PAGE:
I have a data set that contains both categorical variables and continuous variables. I was advised to transform the categorical variables as binary variables for each level (ie, A_level1:{0,1}, A_level2:{0,1}) - I think some have called this "dummy variables".

With that said, would it be misleading to then center and scale the entire data set with the new variables? It seems as if I would lose the "on/off" meaning of the variables.

If it is misleading, does that mean I should center and scale the continuous variables separately and then re-add it to my data set?


  • 1
    $\begingroup$ Whether it is acceptable or reasonable to center and/or scale dummy variables depends on the application, on the analysis you are planning and task-specific considerations. So there is no single correct answer. In most general, rough formulation, it is often ok to do it with predictor dummy variables; it is often a bad idea to to it with response dummy variables or in multivariate methods such as clustering or factor analysis. $\endgroup$
    – ttnphns
    Aug 30, 2017 at 15:35

3 Answers 3


When constructing dummy variables for use in regression analyses, each category in a categorical variable except for one should get a binary variable. So you should have e.g. A_level2, A_level3 etc. One of the categories should not have a binary variable, and this category will serve as the reference category. If you don't omit one of the categories, your regression analyses won't run properly.

If you use SPSS or R, I don't think the scaling and centering of the entire data set will generally be a problem since those software packages often interprets variables with only two levels as factors, but it may depend on the specific statistical methods used. In any case, it makes no sense to scale and center binary (or categorical) variables so you should only center and scale continuous variables if you must do this.

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    $\begingroup$ My strong feeling is that the only part of the answer that is really answering the OP question is that last sentence - an that part being unexplained. You say don't scale them but don't explain why. Meanwhile, the topic is not very easy. $\endgroup$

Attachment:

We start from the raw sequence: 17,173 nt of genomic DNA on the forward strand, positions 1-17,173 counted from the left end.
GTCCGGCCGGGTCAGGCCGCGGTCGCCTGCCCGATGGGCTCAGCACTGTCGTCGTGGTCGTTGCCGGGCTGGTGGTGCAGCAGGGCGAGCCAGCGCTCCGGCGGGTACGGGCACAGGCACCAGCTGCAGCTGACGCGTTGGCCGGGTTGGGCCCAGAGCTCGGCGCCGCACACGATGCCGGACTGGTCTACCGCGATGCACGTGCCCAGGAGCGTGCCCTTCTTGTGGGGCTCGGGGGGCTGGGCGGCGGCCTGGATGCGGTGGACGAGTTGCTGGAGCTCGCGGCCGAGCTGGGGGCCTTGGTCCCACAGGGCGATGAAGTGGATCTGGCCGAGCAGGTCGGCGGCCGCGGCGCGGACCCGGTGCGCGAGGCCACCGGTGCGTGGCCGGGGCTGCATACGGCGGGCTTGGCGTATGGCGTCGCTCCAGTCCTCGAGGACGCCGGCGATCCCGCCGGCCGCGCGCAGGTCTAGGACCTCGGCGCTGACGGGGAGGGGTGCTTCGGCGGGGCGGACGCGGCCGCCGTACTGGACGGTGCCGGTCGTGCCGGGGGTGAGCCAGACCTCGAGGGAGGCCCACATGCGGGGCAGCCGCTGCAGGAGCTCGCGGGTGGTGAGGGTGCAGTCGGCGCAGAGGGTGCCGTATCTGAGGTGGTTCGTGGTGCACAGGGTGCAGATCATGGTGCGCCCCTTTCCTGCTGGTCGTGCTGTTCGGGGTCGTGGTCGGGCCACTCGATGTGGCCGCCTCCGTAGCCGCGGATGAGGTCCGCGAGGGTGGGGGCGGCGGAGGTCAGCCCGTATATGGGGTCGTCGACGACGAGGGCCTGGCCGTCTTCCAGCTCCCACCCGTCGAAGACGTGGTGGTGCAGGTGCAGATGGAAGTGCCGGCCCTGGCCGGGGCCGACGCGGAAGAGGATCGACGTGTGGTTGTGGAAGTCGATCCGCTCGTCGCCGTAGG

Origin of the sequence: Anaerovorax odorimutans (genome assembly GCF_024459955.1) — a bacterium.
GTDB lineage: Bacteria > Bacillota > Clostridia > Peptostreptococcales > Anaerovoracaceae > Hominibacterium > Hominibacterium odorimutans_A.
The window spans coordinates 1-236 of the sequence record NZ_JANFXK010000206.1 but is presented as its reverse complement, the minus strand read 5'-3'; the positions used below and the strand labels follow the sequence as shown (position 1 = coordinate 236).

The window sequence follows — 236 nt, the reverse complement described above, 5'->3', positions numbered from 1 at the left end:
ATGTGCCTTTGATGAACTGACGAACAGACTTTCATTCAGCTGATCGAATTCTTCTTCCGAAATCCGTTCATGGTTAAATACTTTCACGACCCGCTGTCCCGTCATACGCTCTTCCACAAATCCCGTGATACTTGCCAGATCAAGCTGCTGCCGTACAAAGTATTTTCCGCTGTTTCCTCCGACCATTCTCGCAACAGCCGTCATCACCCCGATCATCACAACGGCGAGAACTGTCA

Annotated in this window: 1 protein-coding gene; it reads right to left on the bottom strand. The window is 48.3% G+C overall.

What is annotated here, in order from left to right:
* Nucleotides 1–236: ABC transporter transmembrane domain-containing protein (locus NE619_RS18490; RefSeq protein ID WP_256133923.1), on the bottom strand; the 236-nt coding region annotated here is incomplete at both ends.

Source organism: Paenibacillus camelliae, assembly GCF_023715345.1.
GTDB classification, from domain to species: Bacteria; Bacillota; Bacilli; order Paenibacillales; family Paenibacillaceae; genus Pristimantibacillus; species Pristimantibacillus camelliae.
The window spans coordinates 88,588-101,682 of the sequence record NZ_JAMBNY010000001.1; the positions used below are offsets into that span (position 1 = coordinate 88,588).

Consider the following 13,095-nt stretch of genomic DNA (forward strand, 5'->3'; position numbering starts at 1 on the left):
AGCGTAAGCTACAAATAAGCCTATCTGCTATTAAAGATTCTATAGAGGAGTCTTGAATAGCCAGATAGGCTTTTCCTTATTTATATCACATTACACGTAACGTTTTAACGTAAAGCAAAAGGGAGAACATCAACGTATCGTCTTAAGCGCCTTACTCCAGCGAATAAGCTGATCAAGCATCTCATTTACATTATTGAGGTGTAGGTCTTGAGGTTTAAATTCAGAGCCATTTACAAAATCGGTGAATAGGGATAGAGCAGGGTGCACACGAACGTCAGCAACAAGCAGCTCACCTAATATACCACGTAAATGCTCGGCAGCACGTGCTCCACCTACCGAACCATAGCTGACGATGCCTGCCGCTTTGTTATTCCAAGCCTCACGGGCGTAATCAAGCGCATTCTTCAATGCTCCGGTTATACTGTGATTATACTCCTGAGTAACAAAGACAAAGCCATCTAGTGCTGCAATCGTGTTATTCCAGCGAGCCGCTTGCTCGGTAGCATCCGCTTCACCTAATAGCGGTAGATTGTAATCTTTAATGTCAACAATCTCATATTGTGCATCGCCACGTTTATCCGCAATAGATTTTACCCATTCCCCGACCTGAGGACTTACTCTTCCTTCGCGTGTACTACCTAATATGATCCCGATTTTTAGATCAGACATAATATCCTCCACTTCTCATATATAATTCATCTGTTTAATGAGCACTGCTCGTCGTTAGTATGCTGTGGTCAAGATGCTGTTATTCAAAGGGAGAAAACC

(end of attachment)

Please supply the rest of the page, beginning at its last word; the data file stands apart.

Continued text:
– ttnphns
    Sep 1, 2017 at 8:00
  • $\begingroup$ This is only one way of coding categorical variables. I don't have time to write a full answer, but searching on "contrasts" might help. A relevant answer is stats.stackexchange.com/questions/60817/… $\endgroup$
    – user20637
    Sep 13, 2018 at 18:21

If you are using R and scaling the dummy variables or variables having 0 or 1 to a scale between 0 and 1 only, then there won't be any change on the values of these variables, rest of the columns will be scaled.

maxs <- apply(data, 2, max) 
mins <- apply(data, 2, min)

data.scaled <- as.data.frame(scale(data, center = mins, scale = maxs - mins))
  • $\begingroup$ Interesting tip. Thank you for sharing. It's been awhile since I asked, but good to see I can still learn from these old posts. $\endgroup$ Aug 31, 2017 at 22:33

The point of mean centering in regression is to make the intercept more interpretable. That is, id you mean center all the variables in your regression model, then the intercept (called Constant in SPSS output) equals the overall grand mean for your outcome variable. Which can be convenient when interpreting the final model.

As to mean centering dummy variables, I just had a conversation with a professor of mine about mean centering dummy variables in a regression model (in my case a randomized block design multilevel model with 3 levels) and my take-away was that mean centering the dummy variables doesn't actually change the interpretation of the regression coefficients (except that the solution is completely standardized). Usually, it is not necessary in regression to interpret the actual unit level mean centered value - only the coefficients. And this essentially doesn't change - for the most part. She said it changes slightly because it's standardized which, for dummies, is not as intuitive to understand.

Caveat: That was my understanding when I left my professor's office. I could, of course, have got it wrong.


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